- Paperback: 256 pages
- Publisher: Barron's Educational Series (January 31, 1990)
- Language: English
- ISBN-10: 0812044266
- ISBN-13: 978-0812044263
- Product Dimensions: 8.1 x 0.7 x 7.1 inches
- Shipping Weight: 1.4 pounds
- Average Customer Review: 3.6 out of 5 stars See all reviews (5 customer reviews)
- Amazon Best Sellers Rank: #531,020 in Books (See Top 100 in Books)
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Joy of Ice Cream, The Paperback – January 31, 1990
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Top Customer Reviews
So, I'm going to "make good" on this cherished recipe book and write a review, after owning it for 25 years.
First, a "warning" or "education": times change and food concerns change after 25 years!!! If you are not aware of this, then you've been living in a cave. What was common useage of raw eggs in 1985 now has Nervous Nelly's knickers all in a twist! IF using RAW EGGS has you thinking of running to the hospital in advance of using them, then CHECK YOUR LOCAL MARKET FOR PASTEURIZED EGGS, SUCH AS DAVIDSON'S. If this is too much bother for you, then don't buy THIS book or any other older book that requires raw eggs. Grow and adapt, I say.
Now, on to the review: assuming that you've bought pasteurized eggs or raise your own chickens, the recipe selection in this book is sublime! I own both this and the Ben & Jerry's book; this one has more exotic and interesting recipes than B & J's. Their Buttermilk Peach is an all time favourite; the cinnamon over piping hot apple pie is "To Die For", and the Red Plum and Turkish Delights recipes are insanely good. They also have loads of recipes for sundaes but we prefer to enjoy our ice cream "as is", though the photos and sundae recipes are sure to inspire other folks.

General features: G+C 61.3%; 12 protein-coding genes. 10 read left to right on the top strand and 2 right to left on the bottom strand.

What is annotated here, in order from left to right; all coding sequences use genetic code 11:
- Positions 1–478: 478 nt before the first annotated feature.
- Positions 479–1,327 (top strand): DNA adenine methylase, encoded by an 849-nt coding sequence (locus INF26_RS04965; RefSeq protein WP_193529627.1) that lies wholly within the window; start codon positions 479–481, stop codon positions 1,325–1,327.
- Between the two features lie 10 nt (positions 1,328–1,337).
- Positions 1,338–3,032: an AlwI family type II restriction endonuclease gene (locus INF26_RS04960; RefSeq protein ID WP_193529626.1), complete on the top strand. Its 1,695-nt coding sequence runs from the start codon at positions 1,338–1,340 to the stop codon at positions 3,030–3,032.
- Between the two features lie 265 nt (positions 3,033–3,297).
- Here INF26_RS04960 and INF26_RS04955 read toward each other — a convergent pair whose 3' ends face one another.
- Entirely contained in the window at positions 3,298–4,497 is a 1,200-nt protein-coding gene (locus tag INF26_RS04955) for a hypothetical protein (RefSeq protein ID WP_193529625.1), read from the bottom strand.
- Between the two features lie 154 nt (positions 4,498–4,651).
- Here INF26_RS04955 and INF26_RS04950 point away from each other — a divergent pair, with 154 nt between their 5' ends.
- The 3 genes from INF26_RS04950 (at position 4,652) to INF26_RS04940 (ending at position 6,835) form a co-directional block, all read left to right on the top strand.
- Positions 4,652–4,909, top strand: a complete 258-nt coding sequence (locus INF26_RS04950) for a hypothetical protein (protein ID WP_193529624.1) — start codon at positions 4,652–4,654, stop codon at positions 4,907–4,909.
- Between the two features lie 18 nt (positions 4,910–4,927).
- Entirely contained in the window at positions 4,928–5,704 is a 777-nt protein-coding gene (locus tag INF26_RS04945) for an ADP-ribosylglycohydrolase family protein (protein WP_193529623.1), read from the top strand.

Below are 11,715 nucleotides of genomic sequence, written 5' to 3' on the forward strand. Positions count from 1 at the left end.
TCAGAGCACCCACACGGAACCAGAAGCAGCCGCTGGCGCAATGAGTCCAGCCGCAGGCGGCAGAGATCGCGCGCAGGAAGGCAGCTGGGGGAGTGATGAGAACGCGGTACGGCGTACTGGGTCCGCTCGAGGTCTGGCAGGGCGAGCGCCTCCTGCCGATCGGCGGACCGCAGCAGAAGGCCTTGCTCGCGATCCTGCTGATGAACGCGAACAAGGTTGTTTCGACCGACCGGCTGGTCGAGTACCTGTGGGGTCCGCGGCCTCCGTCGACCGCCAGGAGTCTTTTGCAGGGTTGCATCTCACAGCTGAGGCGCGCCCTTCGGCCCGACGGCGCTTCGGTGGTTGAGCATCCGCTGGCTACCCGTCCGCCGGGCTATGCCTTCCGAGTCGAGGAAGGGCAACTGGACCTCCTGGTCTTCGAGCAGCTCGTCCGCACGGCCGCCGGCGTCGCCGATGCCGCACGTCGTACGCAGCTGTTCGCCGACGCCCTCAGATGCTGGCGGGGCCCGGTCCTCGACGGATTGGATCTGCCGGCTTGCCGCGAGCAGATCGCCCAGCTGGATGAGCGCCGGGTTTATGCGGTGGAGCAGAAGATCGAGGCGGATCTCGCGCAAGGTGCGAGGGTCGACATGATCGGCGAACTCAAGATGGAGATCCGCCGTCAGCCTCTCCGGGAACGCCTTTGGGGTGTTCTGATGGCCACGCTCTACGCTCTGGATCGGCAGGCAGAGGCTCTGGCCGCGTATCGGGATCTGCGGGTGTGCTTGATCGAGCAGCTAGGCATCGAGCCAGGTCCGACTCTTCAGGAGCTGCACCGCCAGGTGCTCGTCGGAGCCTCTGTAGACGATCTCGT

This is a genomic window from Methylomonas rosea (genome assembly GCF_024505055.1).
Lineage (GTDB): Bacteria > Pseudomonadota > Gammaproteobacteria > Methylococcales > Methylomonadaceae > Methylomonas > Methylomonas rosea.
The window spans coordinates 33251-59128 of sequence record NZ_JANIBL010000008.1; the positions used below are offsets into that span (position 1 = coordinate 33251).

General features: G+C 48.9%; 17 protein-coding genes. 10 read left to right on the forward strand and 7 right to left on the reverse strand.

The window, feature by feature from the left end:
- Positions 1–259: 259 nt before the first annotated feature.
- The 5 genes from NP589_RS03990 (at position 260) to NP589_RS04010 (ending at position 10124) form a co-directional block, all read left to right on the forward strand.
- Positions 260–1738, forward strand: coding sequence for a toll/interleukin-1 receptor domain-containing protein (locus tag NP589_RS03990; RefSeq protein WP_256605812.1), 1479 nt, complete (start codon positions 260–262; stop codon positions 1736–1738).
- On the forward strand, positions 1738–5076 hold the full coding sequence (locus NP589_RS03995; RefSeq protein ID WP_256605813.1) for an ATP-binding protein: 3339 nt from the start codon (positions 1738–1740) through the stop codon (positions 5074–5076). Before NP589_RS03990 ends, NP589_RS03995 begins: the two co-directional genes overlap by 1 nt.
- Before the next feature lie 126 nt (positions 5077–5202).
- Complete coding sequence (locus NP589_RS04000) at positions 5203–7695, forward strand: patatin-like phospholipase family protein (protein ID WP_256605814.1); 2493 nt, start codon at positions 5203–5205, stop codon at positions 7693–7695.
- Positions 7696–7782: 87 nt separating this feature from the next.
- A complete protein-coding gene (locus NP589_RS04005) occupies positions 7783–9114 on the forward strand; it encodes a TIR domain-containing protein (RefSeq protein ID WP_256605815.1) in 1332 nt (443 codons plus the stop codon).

I've reduced my ice cream cookbook selection from 8 down to 2 books, the B & J and this one; that should say enough about how much I enjoy this book and it's recipes.
Many of the recipes use eggs, but there is no mention of egg safety. Instructions say to cook over simmering water until thick. This is very vague... how thick is thick? Being an experienced cook, I know that the eggs need to reach a temperature of 160 degrees to kill off the evil bacteria. Depending on the recipe used, the product can be very thick... think cake frosting... or slightly thick... think honey. I use an instant read thermometer to check the temperature before moving on to the next step. I have also successfully used cartons of pasteurized egg products from the grocery.
The ice creams are very rich, so when I want something a bit lighter, I use milk and/or half and half instead of full cream with great results.
I always try recipes as written before I make personal adjustments. In some recipes, you are instructed to cut up a vanilla bean and put it in the food processor with sugar and chop it up. Don't do this! The finely chopped pod feels like you are eating fine pieces of cardboard in ice cream. Instead, split the bean lengthwise, and scrape the seeds out and put that into the sugar. The results doing that are heavenly.
I recommend this book for anyone who wants yummy, rich ice creams. Just be sure you understand basic egg safety before using.
Along with queen!